Op-Ed: Veterans are a burden to their country | American Military News

Op-Ed: Veterans are a burden to their country

Op-Ed: Veterans are a burden to their country Featured (Department of Defense)

All opinion articles are the opinion of the author and not necessarily of American Military News.

If you are interested in submitting an Op-Ed, please email [email protected] 

When the U.S. Government created a Cabinet-level department to take on the awesome responsibility of caring for the needs of those who have served in the Armed Forces, no one could possibly have foreseen the number of clinics and hospitals that would be needed to care for an unknown number of patients. Also unforeseen was the number of employees that would be needed to fully staff those clinics and hospitals.

The Department of Veterans’ Affairs – VA (formerly the Veterans Administration) has never been sufficiently staffed nor fully funded. Unfortunately, as the number of veterans increased, the number of hospitals and outpatient clinics needed to take care of the ever-growing veteran population did not also increase.

Additionally, the salaries for highly trained physicians, surgeons and competent nurses employed by the VA has not attracted a sufficient number of competent medical staff.

The results of inadequate infrastructure and under-qualified medical personnel has brought us to the point that the VA is often times lacking sufficient doctors to provide the care needed. The answer, of course, is outsourcing some health care needs to the civilian medical facilities.

When President Donald Trump recently showed a sincere desire to see that veterans would have options for their health care, veterans were quickly filled with the hope that health care by the VA would improve.

The “Choice” program was an example of how outsourcing health care to civilian doctors would work. The Choice program was to end in August of this year, but was extended as a permanent option for VA health care.

It appears that veterans have been misled.

Secretary of the VA David Shulkin told the Veterans’ Affairs Committee in June that “unless funds were transferred into the (Choice) account, the program could be bankrupt before the end of the fiscal year (September 30, 2017).”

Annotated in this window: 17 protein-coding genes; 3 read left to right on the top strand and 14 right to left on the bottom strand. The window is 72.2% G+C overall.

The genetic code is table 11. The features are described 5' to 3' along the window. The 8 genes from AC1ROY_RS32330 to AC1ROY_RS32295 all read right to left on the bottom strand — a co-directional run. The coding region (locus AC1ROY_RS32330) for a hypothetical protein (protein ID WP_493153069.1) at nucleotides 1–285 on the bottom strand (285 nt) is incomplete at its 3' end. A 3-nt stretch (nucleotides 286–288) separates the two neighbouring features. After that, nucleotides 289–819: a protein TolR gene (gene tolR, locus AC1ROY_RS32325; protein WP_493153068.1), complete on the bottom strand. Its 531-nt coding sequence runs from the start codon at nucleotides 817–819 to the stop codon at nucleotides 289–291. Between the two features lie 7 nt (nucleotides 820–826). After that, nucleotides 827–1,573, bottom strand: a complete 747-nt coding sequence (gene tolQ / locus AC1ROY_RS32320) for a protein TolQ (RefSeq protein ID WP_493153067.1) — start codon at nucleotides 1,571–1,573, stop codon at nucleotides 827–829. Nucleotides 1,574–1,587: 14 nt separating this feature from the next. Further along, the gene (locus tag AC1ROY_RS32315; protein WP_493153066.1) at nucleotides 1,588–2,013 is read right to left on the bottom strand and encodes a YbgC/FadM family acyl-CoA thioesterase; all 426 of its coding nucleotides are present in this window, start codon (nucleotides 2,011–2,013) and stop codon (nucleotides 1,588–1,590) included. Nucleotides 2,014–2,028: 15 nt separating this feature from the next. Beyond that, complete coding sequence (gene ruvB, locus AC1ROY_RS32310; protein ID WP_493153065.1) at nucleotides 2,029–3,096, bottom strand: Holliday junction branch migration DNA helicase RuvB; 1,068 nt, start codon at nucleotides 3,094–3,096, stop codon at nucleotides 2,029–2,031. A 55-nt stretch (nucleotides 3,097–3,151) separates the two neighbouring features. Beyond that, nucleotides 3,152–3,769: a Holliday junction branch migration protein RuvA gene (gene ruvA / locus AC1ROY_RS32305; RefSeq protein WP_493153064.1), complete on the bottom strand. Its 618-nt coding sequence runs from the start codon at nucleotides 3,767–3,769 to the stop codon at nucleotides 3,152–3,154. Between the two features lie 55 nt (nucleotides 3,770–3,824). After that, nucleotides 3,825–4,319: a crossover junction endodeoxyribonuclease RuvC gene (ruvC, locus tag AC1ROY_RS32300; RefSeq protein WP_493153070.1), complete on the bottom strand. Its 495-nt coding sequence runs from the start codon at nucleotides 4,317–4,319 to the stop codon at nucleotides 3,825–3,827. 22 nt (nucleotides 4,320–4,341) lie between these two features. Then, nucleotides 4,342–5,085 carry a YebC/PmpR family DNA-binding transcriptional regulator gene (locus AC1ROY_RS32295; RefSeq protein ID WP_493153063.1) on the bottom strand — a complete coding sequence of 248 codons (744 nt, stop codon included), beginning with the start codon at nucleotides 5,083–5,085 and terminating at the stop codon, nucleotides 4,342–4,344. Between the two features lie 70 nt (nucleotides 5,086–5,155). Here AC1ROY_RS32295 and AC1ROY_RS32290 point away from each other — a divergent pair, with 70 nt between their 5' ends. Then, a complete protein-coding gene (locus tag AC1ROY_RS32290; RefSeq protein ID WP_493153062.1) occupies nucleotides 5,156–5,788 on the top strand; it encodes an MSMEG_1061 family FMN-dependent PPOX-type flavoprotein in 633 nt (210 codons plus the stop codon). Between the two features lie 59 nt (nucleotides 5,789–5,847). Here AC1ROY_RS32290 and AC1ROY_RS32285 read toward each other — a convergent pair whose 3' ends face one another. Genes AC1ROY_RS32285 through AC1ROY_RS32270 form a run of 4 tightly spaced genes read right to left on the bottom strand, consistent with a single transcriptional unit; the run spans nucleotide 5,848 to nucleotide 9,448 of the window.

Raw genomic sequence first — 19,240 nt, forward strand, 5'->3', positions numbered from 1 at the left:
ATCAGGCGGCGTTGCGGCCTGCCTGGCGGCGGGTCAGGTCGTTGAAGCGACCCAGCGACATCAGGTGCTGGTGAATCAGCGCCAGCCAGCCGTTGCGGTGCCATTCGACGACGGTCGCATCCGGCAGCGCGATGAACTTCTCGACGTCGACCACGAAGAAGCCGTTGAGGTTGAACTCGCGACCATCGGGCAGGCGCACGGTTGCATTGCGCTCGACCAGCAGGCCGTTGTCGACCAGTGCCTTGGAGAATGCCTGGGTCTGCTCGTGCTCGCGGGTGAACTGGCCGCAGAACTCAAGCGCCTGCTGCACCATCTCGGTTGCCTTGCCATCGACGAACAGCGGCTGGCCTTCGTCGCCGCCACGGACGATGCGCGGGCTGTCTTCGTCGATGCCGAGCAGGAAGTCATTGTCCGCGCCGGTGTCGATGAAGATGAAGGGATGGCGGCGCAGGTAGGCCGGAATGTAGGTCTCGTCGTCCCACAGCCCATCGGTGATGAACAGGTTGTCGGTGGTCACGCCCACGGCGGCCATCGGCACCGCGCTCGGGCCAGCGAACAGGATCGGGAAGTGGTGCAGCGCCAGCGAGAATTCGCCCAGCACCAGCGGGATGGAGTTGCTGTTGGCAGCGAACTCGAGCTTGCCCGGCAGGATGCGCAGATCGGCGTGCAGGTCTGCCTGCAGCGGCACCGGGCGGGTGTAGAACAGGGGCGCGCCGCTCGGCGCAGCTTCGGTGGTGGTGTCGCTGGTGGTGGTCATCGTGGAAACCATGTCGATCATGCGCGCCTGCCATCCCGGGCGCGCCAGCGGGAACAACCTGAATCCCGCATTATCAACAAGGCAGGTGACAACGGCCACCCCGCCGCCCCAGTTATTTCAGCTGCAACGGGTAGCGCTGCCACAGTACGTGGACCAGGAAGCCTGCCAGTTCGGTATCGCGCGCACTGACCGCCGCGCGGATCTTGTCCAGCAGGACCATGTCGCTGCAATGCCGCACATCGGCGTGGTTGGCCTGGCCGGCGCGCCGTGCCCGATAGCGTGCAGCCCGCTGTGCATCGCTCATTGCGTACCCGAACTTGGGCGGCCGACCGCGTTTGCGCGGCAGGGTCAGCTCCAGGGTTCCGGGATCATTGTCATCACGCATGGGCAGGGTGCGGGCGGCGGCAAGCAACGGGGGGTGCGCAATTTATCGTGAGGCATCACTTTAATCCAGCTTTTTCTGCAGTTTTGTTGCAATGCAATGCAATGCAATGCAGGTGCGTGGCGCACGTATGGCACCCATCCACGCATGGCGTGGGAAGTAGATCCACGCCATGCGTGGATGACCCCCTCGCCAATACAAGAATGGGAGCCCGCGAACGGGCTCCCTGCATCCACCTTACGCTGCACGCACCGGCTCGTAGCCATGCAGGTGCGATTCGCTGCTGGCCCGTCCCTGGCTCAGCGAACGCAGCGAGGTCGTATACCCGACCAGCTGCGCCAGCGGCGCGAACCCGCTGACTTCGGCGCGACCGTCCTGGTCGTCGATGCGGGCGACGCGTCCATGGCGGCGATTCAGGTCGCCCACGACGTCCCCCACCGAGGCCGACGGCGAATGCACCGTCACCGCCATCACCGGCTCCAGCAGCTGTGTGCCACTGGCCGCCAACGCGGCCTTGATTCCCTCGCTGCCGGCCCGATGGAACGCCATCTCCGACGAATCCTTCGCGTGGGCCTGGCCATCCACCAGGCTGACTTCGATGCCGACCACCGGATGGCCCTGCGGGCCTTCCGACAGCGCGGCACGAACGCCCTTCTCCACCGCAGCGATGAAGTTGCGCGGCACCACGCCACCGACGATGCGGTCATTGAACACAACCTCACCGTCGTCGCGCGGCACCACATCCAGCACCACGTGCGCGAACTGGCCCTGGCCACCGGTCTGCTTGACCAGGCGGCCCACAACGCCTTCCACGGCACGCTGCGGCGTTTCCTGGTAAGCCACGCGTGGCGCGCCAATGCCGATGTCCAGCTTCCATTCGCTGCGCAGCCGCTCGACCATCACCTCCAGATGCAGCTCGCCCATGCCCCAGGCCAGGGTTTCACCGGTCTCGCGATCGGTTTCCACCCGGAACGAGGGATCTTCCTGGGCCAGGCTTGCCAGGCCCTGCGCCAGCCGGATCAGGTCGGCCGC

Secretary Shulkin also stated that: “We now have too little money in the Choice account, which we’re working to solve […] with legislative authority to replenish funds into the Choice account. We have enough money to get us through the end of the fiscal year; if we could balance the accounts correctly we could make it through to the end of the year. If there is no action at all by Congress, then the Choice program will dry up by mid-August.”

Unfortunately, our Congress is presently in a state of chaos; the losing party is still whining and moaning about losing the Presidential election and they are opposing everything President Trump is trying to do. Veterans’ care is no doubt the very last thing on their minds.

Opponents of this idea believe it more important to increase the infrastructure of the Veterans Affairs facilities across the country, in order to accommodate more of the increased medical requirements and to provide the veterans easier access to VA medical treatment.

It seems to veterans that when the government seeks funds for programs of seemingly “less” importance, the first place they look for the funds is within the Department of Veterans Affairs budget.

The VA continues to “drop the ball” when it comes to taking prompt and appropriate care of the veterans. The number of veterans requiring medical care grows daily. The VA should build more full-service medical facilities, or at least expand existing facilities, in order that they that can provide, at the least, specialty care units like eyes, ears and dental care.

Veterans with whom I speak on a daily basis are expressing extreme frustration with the VA; they seem to be on the verge of throwing in the towel. Some have hinted that they can no longer cope with the VA’s obvious lack of concern for their well-being.

Congress needs to cease and desist its constant opposition with President Trump’s agenda – making America great again, and join the President and the Department of Veterans Affairs in creating a medical outsourcing program that is viable; one that the civilian medical community can fully support.

Historically, Congress hasn’t been quick to approve legislation involving veterans. It took them longer than a century to approve the concurrent receipt of retired pay and VA disability compensation

A worthless money-saving piece of legislation, introduced in 1978, was passed regarding the VA Beneficiary Travel Reimbursement Program. However, the bill was blatantly unfair to the VA patients.

It is the humble opinion of this writer (one of the thousands of permanently disabled veterans) that the authorization of the outsourcing of health care to civilian facilities is not within sight, at least for the near future.

Veterans do not want to be a burden; they just seek the best possible medical care this country can provide. After all, they have earned it!

Brooks Outland is a Korean and Vietnam war veteran. He volunteered to serve in Vietnam because he was keen to help the people of South Vietnam keep their freedom and their country from communist takeover by the North. After retiring, Brooks and his wife spent eight years volunteering aboard his old battleship, the USS Missouri (BB-63), before returning to the mainland in Arkansas in 2015.

[revad2]

Brooks Outland

Brooks Outland

Brooks Outland is a Korean and Vietnam war veteran. He volunteered to serve in Vietnam because he was keen to help the people of South Vietnam keep their freedom and their country from communist takeover by the North. After retiring Brooks and his wife spent eight years volunteering aboard his old battleship, USS Missouri (BB-63), before returning to the mainland in Arkansas in 2015.